In times of uncertainty, where does the smart money go? When it comes to private capital, high net worth investors (HNWIs) and family offices can be agile in response to changes in the economic environment, much more so than their institutional counterparts.
Pre-pandemic, a sizeable tranche of the private capital community went long into cash to lock in portfolio gains and hedge against fears of an overheating stock market. This trend continued after Covid-19 hit, with increasing cash reserves viewed as a sensible way to protect against turbulence in public markets and provide investors with the liquidity to snap up good investment opportunities, when they presented themselves. And many are now seeking to do just that. So, what types of strategies and fund managers are they on the lookout for?
Going for gains
While producing an income has been a high priority for many in the low yield environment of recent years, attention is now turning to assets with potential to generate capital gains while prices are attractive. Research among our HNWI and family office clients earlier this summer found that more than seven in ten respondents view achieving capital returns as an important characteristic when looking at potential new alternative asset investments. By contrast, just over two in ten said the same for investments that produce income.
Many investors are simply seeking good opportunities wherever they arise – whether that’s funds whose assets have been adversely affected by the pandemic, those that haven’t, or those whose portfolio businesses have been enhanced by it. According to our findings, portfolio diversification and generating outsize returns are front of mind.
In terms of sector and investment stage, technology is a key area of focus, and we’re currently seeing significant demand for venture capital (seed and series A) investments in areas like “deeptech” and business-critical software strategies, as well as more widely in consumer markets. The key here is having access to the best-performing managers: the private capital community want to know that the fund managers they back can spot the real rising stars.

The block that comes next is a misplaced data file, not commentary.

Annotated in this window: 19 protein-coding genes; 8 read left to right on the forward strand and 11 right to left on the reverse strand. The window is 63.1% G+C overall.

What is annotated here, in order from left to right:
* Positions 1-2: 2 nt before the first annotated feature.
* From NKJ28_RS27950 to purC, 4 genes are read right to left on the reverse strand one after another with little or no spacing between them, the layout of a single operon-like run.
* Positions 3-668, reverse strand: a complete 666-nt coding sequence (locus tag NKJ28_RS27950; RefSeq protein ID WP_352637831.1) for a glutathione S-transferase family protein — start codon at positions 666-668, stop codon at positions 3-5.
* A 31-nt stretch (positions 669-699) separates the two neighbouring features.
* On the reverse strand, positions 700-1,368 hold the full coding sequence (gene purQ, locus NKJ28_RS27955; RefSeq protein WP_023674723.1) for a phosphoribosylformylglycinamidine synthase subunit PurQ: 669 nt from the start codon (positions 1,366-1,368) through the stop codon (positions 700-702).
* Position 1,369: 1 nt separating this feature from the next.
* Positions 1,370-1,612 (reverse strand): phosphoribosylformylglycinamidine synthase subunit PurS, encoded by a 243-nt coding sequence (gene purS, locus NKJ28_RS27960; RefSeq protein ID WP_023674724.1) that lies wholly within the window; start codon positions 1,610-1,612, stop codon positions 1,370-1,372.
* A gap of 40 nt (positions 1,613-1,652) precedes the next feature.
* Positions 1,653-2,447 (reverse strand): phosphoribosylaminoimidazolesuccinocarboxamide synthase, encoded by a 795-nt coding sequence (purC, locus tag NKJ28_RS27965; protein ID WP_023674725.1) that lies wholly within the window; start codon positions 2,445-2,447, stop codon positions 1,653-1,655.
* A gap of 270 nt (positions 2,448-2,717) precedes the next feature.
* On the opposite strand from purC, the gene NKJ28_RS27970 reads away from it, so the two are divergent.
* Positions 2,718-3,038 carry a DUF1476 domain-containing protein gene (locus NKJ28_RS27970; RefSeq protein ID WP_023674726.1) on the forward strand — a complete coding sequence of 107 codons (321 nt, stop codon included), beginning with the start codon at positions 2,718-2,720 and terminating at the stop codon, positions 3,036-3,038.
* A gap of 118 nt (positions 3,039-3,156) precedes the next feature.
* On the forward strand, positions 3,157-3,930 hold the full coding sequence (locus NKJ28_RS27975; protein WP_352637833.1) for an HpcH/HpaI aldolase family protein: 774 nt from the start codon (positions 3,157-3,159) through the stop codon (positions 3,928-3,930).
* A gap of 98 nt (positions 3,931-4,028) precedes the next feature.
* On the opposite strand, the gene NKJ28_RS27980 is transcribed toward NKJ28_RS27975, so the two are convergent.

To do so, fund managers need to be specialists in their niche, and they need to have the flexibility to be able to deploy capital in an agile and efficient way to drive returns. Often this means funds that are smaller in size – which may put them beneath the notice of large institutional investors, leaving the way clear for private capital to act as a vital source of fund inflows. Private capital is also more willing and able to consider first-time fund managers (albeit, with excellent credentials in their chosen field prior to setting up their own fund), who once again, would be outside the standard investment criteria of the big institutions. In this way, strong and lasting relationships can be established between fund managers and private capital providers, creating mutual benefits over the long term.
In times of crisis, it’s natural that special situations and distressed credit funds should be an area of interest. However, the reality is that those looking to invest now may have missed the boat, as capital has been pouring into this sector for several years, as the market has long been expecting a correction in economic fortunes.
Targeting market dislocation and out-of-favour sectors
That said, there are plenty of openings for other types of strategies that target market dislocation. These include equity turnaround funds, traditional private equity secondaries strategies, or specialist secondaries funds that provide liquidity to private equity managers and investors without them having to dispose of fund assets. The impact of the pandemic has created a groundswell of demand for this kind of liquidity, as portfolio exits are delayed.
There are pockets of opportunity too in currently out-of-favour sectors such as commercial property funds. Savvy investors know that it could pay to go where others fear to tread, and that not all segments of the market should be treated the same. For example, development funds that focus on short-term holds by repositioning assets, expanding sites or pursuing changes of use, offer potential in the current climate. Or those that look at issues such as long-term demographic changes to focus on care home investments, or trends in consumer behaviour creating demand for logistics space.
There’s a palpable sense among the private capital community that, although the economy has experienced a sharp shock, they want to position themselves now to back the recovery. That means staying alert, thinking outside the box, and looking ahead to find the best strategies to diversify portfolios and to drive returns. That’s why specialist, niche funds are the order of the day.
A version of this article appeared in Investment Week.